Continuing to make headlines around the world, the John Key ponytail saga has been featured in a YouTube animated video.
The clip shows a cartoon version of the Prime Minister tugging on a waitresses hair, complete with sound effects and animated versions of his wife and bodyguard.
The minute and a half long video was posted by TomoNews, a site that publishes popular news stories combining animation with video footage. The company’s clips have over 550 million total views on YouTube. A Taiwan-based company, Next Media Animation, is the digital studio behind TomoNews’ animations.
Meanwhile, on his arrival in Turkey, Mr Key told reporters he “clearly misread the tea leaves” when the incidents occurred. “There were clearly a few hijinks and a bit of horsing around. I think in hindsight and on reflection, I should not have been as casual as that,” he said. “I should have read the situation more accurately. I’ll learn from the experience.”
After yesterday issuing three separate statements about its own coverage of the issue by Rachel Glucina, the New Zealand Herald covers senior National Party MP Judith Collins’ defence of her boss. “He is someone who obviously often has his guard down,” she says “and when he is sitting with his wife in a very comfortable environment, his guard has obviously been down. And this is a story because he is the Prime Minister.”
Radio New Zealand’s Colin Peacock writes that Herald editor Shayne Currie and reporter Rachel Glucina did not respond to requests to be interviewed on Thursday, leaving other questions unanswered. “And - most importantly - if it was not clear to Amanda Bailey that a reporter was on the end of the phone during the meeting with her employers, why?”
Writing in The Press Martin van Beynen argues that while odd and childish, the repeated incidents were probably just a “bit of fun”. He disagrees with the Green Party co-leader Meteria Turei’s characterisation of “bullying”.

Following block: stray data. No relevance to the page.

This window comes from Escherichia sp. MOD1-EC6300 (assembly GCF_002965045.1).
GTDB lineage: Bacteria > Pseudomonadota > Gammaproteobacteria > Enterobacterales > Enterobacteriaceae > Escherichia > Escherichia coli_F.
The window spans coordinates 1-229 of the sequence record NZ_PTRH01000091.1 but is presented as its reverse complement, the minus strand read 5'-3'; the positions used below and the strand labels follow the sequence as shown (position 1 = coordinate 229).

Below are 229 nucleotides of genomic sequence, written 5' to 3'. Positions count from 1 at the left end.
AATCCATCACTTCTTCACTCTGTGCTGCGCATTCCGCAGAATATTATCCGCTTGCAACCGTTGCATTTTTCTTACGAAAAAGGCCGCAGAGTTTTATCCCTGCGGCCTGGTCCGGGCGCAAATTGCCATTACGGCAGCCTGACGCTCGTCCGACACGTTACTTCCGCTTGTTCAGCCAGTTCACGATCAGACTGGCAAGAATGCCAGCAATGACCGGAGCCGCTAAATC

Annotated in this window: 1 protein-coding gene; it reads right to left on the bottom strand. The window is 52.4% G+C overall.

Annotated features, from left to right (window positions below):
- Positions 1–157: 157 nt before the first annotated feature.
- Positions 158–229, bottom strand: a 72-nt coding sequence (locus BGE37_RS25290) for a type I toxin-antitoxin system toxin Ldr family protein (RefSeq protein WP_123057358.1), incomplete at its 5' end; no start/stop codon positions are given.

“OK, but was it really bullying? Bullying now covers such a multitude of behaviours that it has completely lost any meaning. Like other terms of victimhood, it’s grossly overused. Any behaviour that someone doesn’t like is bullying, whatever the intention.”
“Bullying is the powerful picking on those whom they think can’t and won’t fight back. It’s repeated and designed to hurt or irritate or diminish the victim. A lot of it is just because we can be pretty cruel monkeys.”
That is the only thing that should interest people when making a judgment whether that is acceptable behaviour for any man, let alone the Prime Minister.
In her original post at the Daily Blog, Amanda Bailey refers to the behaviour by the Prime Minister as occurring over several months, an unavoidable game. “He was like the school yard bully tugging on the little girls’ hair trying to get a reaction, experiencing that feeling of power over her. I would think to myself, even a five year old could tell you that if you pull on a girls’ hair she will not like it, I shouldn’t have to tell THE PRIME MINISTER that I don’t like it when he pulls my hair – talk about stating the obvious!”
Radio New Zealand’s political editor, Brent Edwards, writes that Mr Key is a politician who has previously deftly avoided most of the pitfalls that lurk in the murky world of politics. Now though, he faces Anzac day celebrations and a series of international meetings amid a plethora of mocking headlines.
“Mr Key has not challenged the facts. He has accepted that over several months he repeatedly pulled her ponytail. That is the only thing that should interest people when making a judgment whether that is acceptable behaviour for any man, let alone the Prime Minister.”
Politics in this country just keeps getting weirder and weirder, Edwards writes. “But when Mr Key returns to New Zealand, and almost certainly before, he is likely to face more scrutiny about his ponytail pulling conduct. And he and New Zealand will remain an international laughing stock for some time to come.”